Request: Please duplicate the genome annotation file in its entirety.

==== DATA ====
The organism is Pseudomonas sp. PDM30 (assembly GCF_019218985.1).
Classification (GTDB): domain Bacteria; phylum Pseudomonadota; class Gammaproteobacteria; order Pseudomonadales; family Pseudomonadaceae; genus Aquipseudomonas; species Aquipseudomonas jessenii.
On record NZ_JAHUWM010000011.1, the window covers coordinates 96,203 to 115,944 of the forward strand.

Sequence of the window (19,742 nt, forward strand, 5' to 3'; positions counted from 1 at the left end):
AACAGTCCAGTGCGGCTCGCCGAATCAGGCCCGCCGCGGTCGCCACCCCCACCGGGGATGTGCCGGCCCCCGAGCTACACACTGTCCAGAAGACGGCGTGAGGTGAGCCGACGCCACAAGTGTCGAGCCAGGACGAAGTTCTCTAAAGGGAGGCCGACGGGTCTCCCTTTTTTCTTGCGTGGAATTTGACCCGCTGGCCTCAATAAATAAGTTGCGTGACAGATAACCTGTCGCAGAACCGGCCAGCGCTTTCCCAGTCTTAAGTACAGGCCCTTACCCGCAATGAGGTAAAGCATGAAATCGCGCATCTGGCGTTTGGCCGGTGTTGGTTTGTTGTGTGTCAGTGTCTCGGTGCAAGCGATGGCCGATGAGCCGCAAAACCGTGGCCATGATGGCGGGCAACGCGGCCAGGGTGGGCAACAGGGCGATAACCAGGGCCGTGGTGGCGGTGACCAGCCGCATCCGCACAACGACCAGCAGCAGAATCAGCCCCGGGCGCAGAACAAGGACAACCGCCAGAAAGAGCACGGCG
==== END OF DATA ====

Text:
The organism is Pseudomonas sp. PDM30 (assembly GCF_019218985.1).
Classification (GTDB): domain Bacteria; phylum Pseudomonadota; class Gammaproteobacteria; order Pseudomonadales; family Pseudomonadaceae; genus Aquipseudomonas; species Aquipseudomonas jessenii.
On record NZ_JAHUWM010000011.1, the window covers coordinates 96,203 to 115,944 of the forward strand.

Sequence of the window (19,742 nt, forward strand, 5' to 3'; positions counted from 1 at the left end):
AACAGTCCAGTGCGGCTCGCCGAATCAGGCCCGCCGCGGTCGCCACCCCCACCGGGGATGTGCCGGCCCCCGAGCTACACACTGTCCAGAAGACGGCGTGAGGTGAGCCGACGCCACAAGTGTCGAGCCAGGACGAAGTTCTCTAAAGGGAGGCCGACGGGTCTCCCTTTTTTCTTGCGTGGAATTTGACCCGCTGGCCTCAATAAATAAGTTGCGTGACAGATAACCTGTCGCAGAACCGGCCAGCGCTTTCCCAGTCTTAAGTACAGGCCCTTACCCGCAATGAGGTAAAGCATGAAATCGCGCATCTGGCGTTTGGCCGGTGTTGGTTTGTTGTGTGTCAGTGTCTCGGTGCAAGCGATGGCCGATGAGCCGCAAAACCGTGGCCATGATGGCGGGCAACGCGGCCAGGGTGGGCAACAGGGCGATAACCAGGGCCGTGGTGGCGGTGACCAGCCGCATCCGCACAACGACCAGCAGCAGAATCAGCCCCGGGCGCAGAACAAGGACAACCGCCAGAAAGAGCACGGCG